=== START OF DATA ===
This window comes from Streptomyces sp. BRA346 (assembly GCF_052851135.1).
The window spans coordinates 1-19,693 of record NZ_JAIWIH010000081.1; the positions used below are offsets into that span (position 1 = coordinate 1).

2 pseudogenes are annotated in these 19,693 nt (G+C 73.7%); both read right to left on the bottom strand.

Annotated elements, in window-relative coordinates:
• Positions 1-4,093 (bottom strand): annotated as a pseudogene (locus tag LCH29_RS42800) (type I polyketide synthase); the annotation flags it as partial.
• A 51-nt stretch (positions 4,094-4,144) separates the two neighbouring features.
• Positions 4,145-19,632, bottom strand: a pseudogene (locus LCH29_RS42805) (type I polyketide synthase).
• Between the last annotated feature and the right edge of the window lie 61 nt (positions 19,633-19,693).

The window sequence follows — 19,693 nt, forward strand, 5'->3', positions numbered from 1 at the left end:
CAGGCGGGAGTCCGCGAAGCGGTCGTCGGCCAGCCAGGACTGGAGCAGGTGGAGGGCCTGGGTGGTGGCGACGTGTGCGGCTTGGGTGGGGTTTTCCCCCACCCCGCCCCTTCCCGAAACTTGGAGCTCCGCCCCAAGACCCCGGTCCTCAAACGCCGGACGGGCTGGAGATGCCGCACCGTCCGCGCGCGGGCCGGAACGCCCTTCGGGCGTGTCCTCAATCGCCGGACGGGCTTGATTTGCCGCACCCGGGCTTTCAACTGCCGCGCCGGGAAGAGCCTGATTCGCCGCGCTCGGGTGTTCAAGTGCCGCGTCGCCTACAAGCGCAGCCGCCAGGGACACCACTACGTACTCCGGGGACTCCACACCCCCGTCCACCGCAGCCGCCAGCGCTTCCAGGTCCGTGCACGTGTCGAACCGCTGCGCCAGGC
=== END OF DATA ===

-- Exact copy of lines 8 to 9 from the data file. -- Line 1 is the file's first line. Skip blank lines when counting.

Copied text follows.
• Between the last annotated feature and the right edge of the window lie 61 nt (positions 19,633-19,693).

The window sequence follows — 19,693 nt, forward strand, 5'->3', positions numbered from 1 at the left end: